Newsome Panthers are building for the future on and off the field under the leadership of head coach Ritchie Hawkyard and the community is at the heart of what they do.
Huddersfield-born Hawkyard, 36, played for Bradford Bulls, Swinton Lions, Oldham and Keighley Cougars and also represented Scotland at international level. Hawkyard has played under a variety of coaches and played at different levels and knows how to make a club tick.
Hawkyard, who took over at the Panthers two years ago, has previously built up a successful team having taken Slaithwaite all the way to the Premiership. Now he wants to do the same with Newsome.
He said: “When I finished playing one of my mates who was on the committee asked if I wanted to come and help set up a new team at Newsome. I told him I’d think about it!
“A few weeks later he told me they were having their first training session and a get together, so I went along and there were around 40 lads there. So I carried on going to the training sessions and the same amount of lads turned up each week so I agreed to take over and the rest from there, as they say, is history.”
Hawkyard was always intrigued about the coaching side of the game from a young age.
He added: “All my family and friends played amateur rugby either at Syngenta or Slaithwaite. I’ve coached ever since I was 17 years old.
“I used to play amateur and academy rugby and then Bradford signed me as a pro and said I couldn’t play at that level anymore. So I thought if I couldn’t play I’d coach because I still wanted to be involved.
“I ended up coaching Slaithwaite for nine years. We took them from division five in the Yorkshire League to the Premiership. We won every league and that’s what I want to recreate at Newsome.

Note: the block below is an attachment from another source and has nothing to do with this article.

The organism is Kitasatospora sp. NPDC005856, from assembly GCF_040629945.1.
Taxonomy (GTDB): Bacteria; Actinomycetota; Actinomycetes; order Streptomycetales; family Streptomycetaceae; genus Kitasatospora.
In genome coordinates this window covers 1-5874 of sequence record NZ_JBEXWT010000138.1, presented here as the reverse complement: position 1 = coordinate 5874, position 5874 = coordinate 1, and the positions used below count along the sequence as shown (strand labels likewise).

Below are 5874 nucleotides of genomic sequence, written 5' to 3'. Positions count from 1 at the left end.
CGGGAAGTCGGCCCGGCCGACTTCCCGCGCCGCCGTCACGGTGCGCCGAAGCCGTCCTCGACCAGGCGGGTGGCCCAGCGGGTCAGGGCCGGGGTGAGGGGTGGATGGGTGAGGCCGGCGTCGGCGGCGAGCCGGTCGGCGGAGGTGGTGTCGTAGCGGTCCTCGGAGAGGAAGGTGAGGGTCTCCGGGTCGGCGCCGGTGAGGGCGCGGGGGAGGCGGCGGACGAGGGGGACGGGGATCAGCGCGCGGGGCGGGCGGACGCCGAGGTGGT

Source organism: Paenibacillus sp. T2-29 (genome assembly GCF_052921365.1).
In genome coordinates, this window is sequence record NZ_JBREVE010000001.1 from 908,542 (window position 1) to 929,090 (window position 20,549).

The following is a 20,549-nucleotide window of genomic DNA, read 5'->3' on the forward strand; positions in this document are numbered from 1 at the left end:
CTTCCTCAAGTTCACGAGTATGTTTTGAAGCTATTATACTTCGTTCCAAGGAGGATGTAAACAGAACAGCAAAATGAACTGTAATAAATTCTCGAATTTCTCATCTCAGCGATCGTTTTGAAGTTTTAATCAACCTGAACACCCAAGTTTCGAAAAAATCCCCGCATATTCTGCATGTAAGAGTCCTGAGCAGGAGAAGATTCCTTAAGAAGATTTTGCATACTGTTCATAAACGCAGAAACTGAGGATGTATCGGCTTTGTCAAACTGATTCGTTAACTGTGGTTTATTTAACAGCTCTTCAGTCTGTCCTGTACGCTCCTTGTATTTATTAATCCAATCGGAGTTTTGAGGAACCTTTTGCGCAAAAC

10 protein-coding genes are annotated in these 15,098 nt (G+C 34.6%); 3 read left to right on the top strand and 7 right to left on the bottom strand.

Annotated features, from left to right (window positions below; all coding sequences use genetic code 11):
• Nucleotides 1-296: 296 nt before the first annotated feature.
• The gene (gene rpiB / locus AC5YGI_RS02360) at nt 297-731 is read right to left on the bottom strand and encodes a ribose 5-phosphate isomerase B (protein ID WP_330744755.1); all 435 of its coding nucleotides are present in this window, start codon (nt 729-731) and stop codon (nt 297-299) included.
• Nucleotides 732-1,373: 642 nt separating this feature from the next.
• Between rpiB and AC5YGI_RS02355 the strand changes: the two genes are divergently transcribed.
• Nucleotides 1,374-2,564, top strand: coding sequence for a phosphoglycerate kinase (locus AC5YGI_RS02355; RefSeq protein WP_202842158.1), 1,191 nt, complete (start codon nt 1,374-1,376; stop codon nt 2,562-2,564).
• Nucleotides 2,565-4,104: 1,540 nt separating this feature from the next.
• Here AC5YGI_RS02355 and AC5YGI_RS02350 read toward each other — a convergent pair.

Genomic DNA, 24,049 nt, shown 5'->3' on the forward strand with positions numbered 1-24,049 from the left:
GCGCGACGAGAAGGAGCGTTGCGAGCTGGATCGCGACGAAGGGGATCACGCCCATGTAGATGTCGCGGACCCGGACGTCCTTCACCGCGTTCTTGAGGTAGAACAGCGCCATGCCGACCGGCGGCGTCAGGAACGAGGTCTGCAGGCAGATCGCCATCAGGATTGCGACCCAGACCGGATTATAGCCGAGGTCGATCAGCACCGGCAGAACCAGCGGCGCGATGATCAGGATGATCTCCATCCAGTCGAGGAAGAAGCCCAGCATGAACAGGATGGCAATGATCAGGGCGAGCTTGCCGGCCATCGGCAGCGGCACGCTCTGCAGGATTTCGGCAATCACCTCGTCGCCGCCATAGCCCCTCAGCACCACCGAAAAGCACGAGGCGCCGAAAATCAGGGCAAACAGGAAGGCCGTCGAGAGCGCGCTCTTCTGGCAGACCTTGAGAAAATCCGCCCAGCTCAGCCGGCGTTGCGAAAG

“I was younger when I did that at Slaithwaite. I have a lot more experience now while managing at Newsome. I’ve learned a lot over the years of what to do and what not to do.”
While Hawkyard is ambitious and wants to take Newsome right up to the top level, he is also conscious of what makes a good community club.
He explained: “I always said I was an amateur player, playing as a professional. I always enjoyed the crack with the lads, the outings and get togethers even if it was just after training in the local pub having a bit of food.
“I think the social side, especially in the community clubs, is so important. We had that at Slaithwaite and now we are building that here at Newsome.
“There are lots of good people at the club and I’m enjoying working them them. It’s a really good family of people at Newsome, it’s not just about one person.”
Hawkyard revealed the club now has 50 players signed on and they all play in a variety of teams. He also confirmed that all but five of those 50 players have come through Newsome’s junior system.
The former Scottish International has a clear plan of where he wants to take the club. Along the way they will have the chance to win a few cup competitions and they have got to the Yorkshire Men’s League Trophy final this season where they will play Ossett Trinity Tigers. They have also got to the Huddersfield cup final where they will take on Almondbury.
On getting into two cup finals, he said: “It’s great we are in two cup finals, and hopefully we can win them both. We know they will be tough games but we are confident enough in our own ability to get across the line and get the results we want.
“I want to bring a positive and winning mentality to all the teams and that’s what we are trying to build on, and getting to the cup finals helps that.”
A date for the Huddersfield Cup is yet to be confirmed but the Yorkshire Men’s League Trophy game against Ossett will be played on August 6 with a 3pm kick off. The game will be played at Batley’s Fox’s Biscuits Stadium.
Whilst Hawkyard is proud of what the club is achieving on the field he is even more proud of how the club supports the local community off it, along with its people and charities.
Having worn specially-made shirts for Eden’s Army – the cancer treatment fundraiser for seven-year-old Eden Smith – the club has also designed kits to support epilepsy awareness and MND.
For the last two years players have visited various hospices, care homes and centres giving out Christmas treats to sick children, the elderly and homeless. The club has also spoken out strongly on issues such as racism and mental health.
Hawkyard added: “We as a club want to become the heart of this community and support them no matter their age, race, disability or gender.
“We believe rugby league and our club can bring people together. We are proud of how we look to help people.”